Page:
Stefan Johansson spent Friday sorting out a brand-new T92/10 chassis, and easily beat the 90 sec mark on Saturday afternoon for a third row grid position, narrowly ahead of Cor Euser, the team’s anchor man.

Just seven cars comprised the World Championship grid, with BRM to appear at Silverstone, and five FIA Cup cars in their wake made up a round dozen. Bernard de Dryver, the amiable Belgian, had two ex-works 1990 Spice Cosworths in his garage, running one for Gigi Taverna and Alessandro Gini, but the Chamberlain Engineering Spice Cosworth team proved just as quick, and more reliable on race day, in the hands of Bernard Thuner and Ferdinand de Lesseps.

The Monza field was reduced to 11 when Johansson’s Lola failed on the parade lap, the suspect transmission selecting second and fifth gears simultaneously, and Derek Warwick then made sure that he was the first XI team captain by commanding the race throughout his two stints.

Geoff Lees raced strongly in second place, usually three or four seconds behind Warwick but never quite in a position to challenge. Jan Lammers certainly did challenge Mauro Baldi for third, though, and passed the Peugeot driver with a piece of very aggressive driving entering the Parabolica on the ninth lap.

The first half-hour was very entertaining, but soon the race fell soon race apart. Lees, who stayed at the wheel, lost a full minute when the left-front wheel jammed on the hub, and soon afterward Lammers crashed out when the right-front hub collapsed. This happened on the exit of the fourth-gear Ascari chicane, at around 140 mph, and fortunately the bouncy Dutchman was unharmed, as were a couple of photographers at the scene. It looked as though the Peugeot team had this race sewn up as Warwick cruised along eight seconds ahead of Philippe Alliot, and gaining, but the Frenchman didn’t complete his 40th lap as the V10 engine failed. The Mazda’s V10 had failed as well, more likely due to an electrical failure, and the Euser/Zwolsman Lola also retired just before mid-distance with a not unexpected transmission failure.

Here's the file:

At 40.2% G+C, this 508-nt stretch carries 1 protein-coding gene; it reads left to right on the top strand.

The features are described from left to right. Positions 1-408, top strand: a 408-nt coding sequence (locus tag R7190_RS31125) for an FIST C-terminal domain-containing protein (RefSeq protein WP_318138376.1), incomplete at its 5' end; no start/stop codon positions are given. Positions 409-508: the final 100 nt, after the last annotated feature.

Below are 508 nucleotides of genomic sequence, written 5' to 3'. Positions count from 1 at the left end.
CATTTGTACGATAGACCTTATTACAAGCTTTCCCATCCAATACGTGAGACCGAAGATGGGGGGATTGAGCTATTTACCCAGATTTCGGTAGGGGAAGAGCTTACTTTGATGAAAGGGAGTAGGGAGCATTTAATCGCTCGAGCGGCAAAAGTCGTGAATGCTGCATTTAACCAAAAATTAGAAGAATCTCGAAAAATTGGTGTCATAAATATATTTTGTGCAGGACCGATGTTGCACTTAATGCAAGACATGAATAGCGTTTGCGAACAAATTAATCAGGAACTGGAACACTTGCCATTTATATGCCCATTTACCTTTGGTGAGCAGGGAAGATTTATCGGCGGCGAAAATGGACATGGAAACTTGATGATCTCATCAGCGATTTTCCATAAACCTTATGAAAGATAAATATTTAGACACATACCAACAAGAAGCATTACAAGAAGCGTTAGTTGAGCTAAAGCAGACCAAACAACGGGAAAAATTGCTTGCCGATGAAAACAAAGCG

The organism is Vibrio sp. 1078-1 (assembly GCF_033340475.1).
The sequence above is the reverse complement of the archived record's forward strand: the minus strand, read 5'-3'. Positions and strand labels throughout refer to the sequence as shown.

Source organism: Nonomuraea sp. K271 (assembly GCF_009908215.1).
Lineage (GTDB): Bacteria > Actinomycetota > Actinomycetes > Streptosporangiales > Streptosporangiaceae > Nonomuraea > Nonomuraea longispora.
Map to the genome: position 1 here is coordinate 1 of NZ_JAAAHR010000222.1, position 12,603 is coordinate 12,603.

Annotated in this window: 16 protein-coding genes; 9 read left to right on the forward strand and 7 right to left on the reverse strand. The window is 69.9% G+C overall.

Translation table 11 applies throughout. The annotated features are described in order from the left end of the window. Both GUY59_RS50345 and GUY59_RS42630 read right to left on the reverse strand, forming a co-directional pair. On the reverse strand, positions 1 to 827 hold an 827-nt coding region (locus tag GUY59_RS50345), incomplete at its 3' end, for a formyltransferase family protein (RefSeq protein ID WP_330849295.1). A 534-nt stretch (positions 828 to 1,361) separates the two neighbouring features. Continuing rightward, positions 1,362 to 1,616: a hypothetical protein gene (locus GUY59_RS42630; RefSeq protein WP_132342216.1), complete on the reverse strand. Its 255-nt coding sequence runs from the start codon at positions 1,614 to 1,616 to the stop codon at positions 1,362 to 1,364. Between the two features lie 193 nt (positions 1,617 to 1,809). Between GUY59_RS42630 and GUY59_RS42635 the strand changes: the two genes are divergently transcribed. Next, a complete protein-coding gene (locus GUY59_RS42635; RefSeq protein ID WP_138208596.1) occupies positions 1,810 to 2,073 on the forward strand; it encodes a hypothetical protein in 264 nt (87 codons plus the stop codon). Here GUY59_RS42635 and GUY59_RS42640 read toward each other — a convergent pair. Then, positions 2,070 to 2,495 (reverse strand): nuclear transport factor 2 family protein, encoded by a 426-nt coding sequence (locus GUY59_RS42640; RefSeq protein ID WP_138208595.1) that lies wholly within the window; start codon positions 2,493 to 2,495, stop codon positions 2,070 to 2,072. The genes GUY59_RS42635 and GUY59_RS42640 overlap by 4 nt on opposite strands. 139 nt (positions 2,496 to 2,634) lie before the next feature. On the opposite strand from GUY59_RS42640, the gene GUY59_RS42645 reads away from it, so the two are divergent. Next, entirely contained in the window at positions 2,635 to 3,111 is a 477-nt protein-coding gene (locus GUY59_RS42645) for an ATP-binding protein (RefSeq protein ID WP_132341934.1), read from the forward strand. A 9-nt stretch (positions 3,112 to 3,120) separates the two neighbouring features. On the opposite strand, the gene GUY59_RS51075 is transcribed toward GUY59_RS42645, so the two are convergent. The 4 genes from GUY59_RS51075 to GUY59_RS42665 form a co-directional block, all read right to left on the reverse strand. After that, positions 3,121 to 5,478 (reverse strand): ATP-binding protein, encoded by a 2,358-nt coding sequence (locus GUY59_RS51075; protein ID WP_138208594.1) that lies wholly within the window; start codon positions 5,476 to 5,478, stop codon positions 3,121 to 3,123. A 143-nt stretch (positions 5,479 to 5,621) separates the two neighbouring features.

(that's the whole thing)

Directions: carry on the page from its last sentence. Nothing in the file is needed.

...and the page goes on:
Even with failing front brakes, Yannick Dalmas seemed to have enough in hand to beat Hitoshi Ogawa in the surviving Toyota. The gap was 61 sec at 50 laps, 59.8 at 60, 52.8 at 70 and 51.3 at 80, with just seven to run. But then, with two laps remaining, Dalmas had a spectacular accident while braking for the second chicane. He had been pumping the brake pedal with his left foot, the left-side carbon disc rapidly wearing away and hydraulic fluid leaking out, until the front brakes failed completely. In the instant the rear tyres locked up with a cloud of smoke the Peugeot snapped sideways, hit the outer kerb and flew into the air, rolling as it bounced through the gravel trap and landed upside down against the tyre wall.

The little bit of plastic that serves as a door was no help in this situation, but few cars have doors that open when the vehicle is inverted, and Dalmas was very lucky that the Peugeot didn’t catch fire. It took the best part of a minute for the car to be lifted on its side so that he could make his escape, and in another minute Ogawa was crossing the line proudly to achieve Toyota’s first World Championship racing success.

Chamberlain Engineering’s Spice ran almost perfectly all weekend to claim the first FIA Cup victory, although it hadn’t completed sufficient laps to be classified. However, without this category proposed by Tom Walkinshaw only last September it’s doubtful that there would be any sports car endurance racing in 1992.

The only hiccough in Hugh Chamberlain’s fine weekend was a leaky fuel union discovered just before the start, but Thuner’s drive to lead the category after starting from the pit-lane was a highlight of the contest.

MONZA 500 KM, APRIL 26

1st: Lees/Ogawa – Toyota TS010 – 2h 16m 42.659s
2nd: Warwick/Dalmas – Peugeot 905 1A – 85 laps – not running, accident
NC: Thuner/de Lesseps – Spice SE89C – 76 laps
NC: Capelli/Kramer – Gebhardt – 75 laps
Rtd: Taverna/Gini – Spice SE90C – 59 laps – clutch